Waste Management Steps For Manufacturers

Waste Management Steps for Manufacturers Essay


Factories are governed by the work of care to make sure that they undertake waste management practices through the production process. To ensure that an organization to make sure that the wastes produced are managed correctly, Cooks (2012) has recommended five major steps that needs to be taken by factories. These steps include: (1) monitoring; (2) collection; (3) transportation, (4) processing; and (5) disposal / recycle. The initial step in accordance with Cooks (2012) means that waste management needs have already been identified, measures to reduce waste outputs and recycling are noted, and that waste minimization progress has been reviewed. In the next step, measures are taken up to ensure that the procedure of waste collection from bin containers has been organized well. For instance, it is very important ensure the right collection bin sizes are given at the required frequency (Cooks, 2012). Moreover, additionally it is important to make sure that all of the bins have labels and stickers to be able to differentiate the waste material being discarded. This can help to help keep biodegradable wastes from the non-biodegradable wastes. Under this task, it is very important make certain that the bins could be easily accessed by the truck drivers.


In the 3rd step (transportation), Cooks (2012) argues that waste material and waste vehicles ought to be organized so as to make sure that the waste collected is transported from the factory to the waste processing plant and landfills (Cooks, 2012). Additionally it is important to make sure that various kinds of wastes are transported using designated vehicles. For instance, corrosive factory wastes ought to be transported in vehicles built with thicker and compacted walls to avoid corrosion (Cooks, 2012). Before transporting the waste, it is very important ensure that the business, drivers, and vehicles have already been licensed by the neighborhood municipal council. Also, the EPA and safety standards for hazardous factory waste material must be upheld in order to avoid human and environmental effects (CYEN 2010).

Cooks 2012) also proposes that during processing, the wastes collected from the factory should undergo a separation process for purposes of identifying recyclable and non-recycled wastes. As the non-recyclable wastes need to be sent to landfills, the recyclable wastes have to be treated and packaged for reuse or recycling (CYEN 2010). The recyclable wastes are classified as recycleables and really should thus be delivered to recycling plants. However, liquid and hazardous wastes from the factories ought to be delivered to the procedure plants to create them less hazardous to both environment and humans (Cooks, 2012).

The final step proposed by Cooks (2012) may be the recycling or disposal of the collected and processed factory wastes. Cooks argues that step has to stick to the EPA regulations governing industrial wastes. For instance, it’s the responsibility of the relevant environmental management authorities to make sure that certain non-recyclable wastes have already been buried in suitable depths in order to avoid contaminating the water systems (CYEN 2010). Recyclable spend can be purchased to other recycling plants from the production of services. The cycle for waste management is completed at this time.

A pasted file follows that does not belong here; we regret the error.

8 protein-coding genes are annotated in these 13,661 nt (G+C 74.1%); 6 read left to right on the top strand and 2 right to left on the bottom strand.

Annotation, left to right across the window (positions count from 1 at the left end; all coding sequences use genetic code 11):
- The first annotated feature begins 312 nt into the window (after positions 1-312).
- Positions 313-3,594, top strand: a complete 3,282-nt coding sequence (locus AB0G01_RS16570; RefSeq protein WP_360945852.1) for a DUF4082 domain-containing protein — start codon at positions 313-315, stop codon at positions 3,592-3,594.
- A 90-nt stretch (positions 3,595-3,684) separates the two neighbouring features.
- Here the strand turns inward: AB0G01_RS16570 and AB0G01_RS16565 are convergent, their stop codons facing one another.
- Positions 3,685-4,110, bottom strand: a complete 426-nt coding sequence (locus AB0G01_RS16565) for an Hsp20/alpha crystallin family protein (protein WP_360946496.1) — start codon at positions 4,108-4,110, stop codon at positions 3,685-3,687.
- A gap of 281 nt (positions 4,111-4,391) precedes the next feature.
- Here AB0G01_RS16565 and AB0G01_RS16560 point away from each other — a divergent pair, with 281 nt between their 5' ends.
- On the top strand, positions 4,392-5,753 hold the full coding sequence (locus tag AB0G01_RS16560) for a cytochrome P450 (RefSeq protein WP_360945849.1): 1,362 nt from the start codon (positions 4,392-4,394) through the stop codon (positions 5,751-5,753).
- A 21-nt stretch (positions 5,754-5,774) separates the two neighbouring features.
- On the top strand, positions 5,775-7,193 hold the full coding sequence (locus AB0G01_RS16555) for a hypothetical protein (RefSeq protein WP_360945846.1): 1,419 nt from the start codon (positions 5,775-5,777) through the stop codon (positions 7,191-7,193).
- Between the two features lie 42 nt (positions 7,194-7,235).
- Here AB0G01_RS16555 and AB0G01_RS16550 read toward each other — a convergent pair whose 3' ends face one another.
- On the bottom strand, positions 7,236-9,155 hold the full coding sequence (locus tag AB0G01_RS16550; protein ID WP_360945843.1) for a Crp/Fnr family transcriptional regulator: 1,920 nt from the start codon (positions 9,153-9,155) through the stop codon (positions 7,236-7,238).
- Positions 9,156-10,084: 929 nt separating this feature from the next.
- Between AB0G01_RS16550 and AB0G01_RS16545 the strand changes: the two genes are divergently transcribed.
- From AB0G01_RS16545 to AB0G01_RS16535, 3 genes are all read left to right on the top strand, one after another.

In waste management, it is very important consider what wastes have to be prioritized. That is normally done by the identification and classification of hazardous wastes based on the EPA’s recommendations. The simple explores the steps used to find out which wastes tend to be more important than others during waste reduction.

The initial step taken up to identify hazardous waste would be to determine the group of the wastes with regards to their effects on humans and the surroundings, its recyclability, and reuse (EPA, 2005). Under this stage, the volatility and toxicity degrees of the wastes are identified. The next thing is to look for the wastes which have been excluded as hazardous to humans and the surroundings. Next, wastes which have been classified by the EPA to be hazardous are determined, together with the effects they pose to both humans and the surroundings. In the 3rd step, one has to look for the characteristics of hazardous waste (White & Heckenberg, 2011). After determining the amount of toxicity with regards to chemical components, effects to humans and the surroundings, and the expense of waste management, we then determine if the waste is regulated under the Environmental Protection Regulation 2008 (White & Heckenberg, 2011). A chemical assessment test is also conducted to measure waste properties before classifying them. Moreover, measurable properties of hazardous wastes are also determined to facilitate classification.


The CDPHE (2008) proposes that the next step involves current available waste management standards evaluation before going aboard to the process of hazardous waste classification (CDPHE 2008). Once the current waste management standards have been evaluated, one should then determine the effects of the waste on the environment and people before. This is an important step in order to decide on whether to reduce waste or not. Thereafter, we need to prioritize the wastes that are to be reduced by the government based on the listed process and procedures.

Reference List

CDPHE (Colorado Department of Public Health and Environment) 2008, Hazardous Waste Identification Guidance Document. Web.

Cooks, J 2014, 5 Steps to effective waste management 2012. Web.

CYEN 2010, Solid waste management . Web.

EPA, 2005, Introduction to United States Environmental Protection Agency Hazardous Waste Identification (40 CFR Parts 261) . Web.

White, R & Heckenberg, D 2005, What is hazardous waste and what makes IT hazardous? Web.

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